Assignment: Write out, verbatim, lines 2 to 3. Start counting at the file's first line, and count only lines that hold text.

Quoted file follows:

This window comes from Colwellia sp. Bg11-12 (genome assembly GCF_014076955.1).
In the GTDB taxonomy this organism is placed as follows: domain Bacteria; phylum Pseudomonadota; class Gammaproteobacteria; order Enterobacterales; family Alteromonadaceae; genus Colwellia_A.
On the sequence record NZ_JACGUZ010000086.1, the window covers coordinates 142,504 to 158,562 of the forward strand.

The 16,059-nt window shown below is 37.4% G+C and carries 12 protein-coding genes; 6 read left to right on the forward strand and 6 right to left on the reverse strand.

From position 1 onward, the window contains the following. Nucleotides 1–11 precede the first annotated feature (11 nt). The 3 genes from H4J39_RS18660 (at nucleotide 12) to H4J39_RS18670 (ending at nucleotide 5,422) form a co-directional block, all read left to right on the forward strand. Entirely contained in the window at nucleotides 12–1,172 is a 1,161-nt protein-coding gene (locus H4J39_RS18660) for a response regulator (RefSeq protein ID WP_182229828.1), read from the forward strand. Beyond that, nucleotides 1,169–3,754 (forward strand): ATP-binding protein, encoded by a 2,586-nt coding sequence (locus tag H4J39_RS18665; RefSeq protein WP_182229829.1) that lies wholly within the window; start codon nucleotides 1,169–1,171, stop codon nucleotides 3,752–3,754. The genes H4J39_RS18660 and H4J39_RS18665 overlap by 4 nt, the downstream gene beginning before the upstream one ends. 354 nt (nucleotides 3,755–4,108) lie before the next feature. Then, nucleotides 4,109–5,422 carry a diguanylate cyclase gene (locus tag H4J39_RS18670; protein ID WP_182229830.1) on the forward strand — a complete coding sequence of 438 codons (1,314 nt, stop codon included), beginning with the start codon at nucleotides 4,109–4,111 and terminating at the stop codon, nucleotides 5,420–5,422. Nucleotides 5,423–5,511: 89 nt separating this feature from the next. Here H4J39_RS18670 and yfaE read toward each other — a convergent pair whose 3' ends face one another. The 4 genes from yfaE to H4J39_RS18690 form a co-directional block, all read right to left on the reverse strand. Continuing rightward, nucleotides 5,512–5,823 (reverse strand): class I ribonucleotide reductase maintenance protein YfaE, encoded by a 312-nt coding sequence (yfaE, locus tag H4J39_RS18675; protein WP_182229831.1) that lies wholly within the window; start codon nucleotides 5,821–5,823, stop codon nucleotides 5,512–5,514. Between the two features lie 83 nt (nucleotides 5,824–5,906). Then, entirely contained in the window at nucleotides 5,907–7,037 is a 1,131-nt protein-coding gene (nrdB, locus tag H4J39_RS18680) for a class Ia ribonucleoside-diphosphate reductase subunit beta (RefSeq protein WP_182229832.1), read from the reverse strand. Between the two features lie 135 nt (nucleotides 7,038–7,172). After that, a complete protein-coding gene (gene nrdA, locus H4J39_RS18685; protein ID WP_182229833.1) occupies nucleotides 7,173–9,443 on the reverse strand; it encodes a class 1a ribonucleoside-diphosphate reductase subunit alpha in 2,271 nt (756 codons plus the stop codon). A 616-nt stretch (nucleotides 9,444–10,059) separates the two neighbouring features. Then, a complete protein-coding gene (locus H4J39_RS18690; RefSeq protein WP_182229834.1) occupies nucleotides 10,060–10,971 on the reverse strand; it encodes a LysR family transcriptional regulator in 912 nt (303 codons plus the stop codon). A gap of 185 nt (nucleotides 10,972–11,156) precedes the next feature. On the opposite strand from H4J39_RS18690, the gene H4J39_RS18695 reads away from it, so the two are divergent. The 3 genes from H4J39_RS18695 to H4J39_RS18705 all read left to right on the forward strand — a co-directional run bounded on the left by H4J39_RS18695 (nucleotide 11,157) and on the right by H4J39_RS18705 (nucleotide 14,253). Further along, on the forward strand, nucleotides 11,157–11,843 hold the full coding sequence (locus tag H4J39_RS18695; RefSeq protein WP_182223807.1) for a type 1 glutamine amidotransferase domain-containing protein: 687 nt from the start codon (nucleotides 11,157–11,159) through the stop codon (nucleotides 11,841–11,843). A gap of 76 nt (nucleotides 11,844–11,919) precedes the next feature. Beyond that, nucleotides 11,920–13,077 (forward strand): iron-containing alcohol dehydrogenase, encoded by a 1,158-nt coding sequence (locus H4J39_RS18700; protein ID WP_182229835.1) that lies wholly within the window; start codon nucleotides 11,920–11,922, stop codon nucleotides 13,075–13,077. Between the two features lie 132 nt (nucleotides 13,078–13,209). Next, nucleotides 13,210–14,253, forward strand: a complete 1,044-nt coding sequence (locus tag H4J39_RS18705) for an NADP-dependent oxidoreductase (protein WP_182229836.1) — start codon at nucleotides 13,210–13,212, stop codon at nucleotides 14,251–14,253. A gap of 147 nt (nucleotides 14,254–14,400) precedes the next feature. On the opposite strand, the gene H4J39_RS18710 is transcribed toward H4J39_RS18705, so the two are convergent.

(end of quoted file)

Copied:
In the GTDB taxonomy this organism is placed as follows: domain Bacteria; phylum Pseudomonadota; class Gammaproteobacteria; order Enterobacterales; family Alteromonadaceae; genus Colwellia_A.
On the sequence record NZ_JACGUZ010000086.1, the window covers coordinates 142,504 to 158,562 of the forward strand.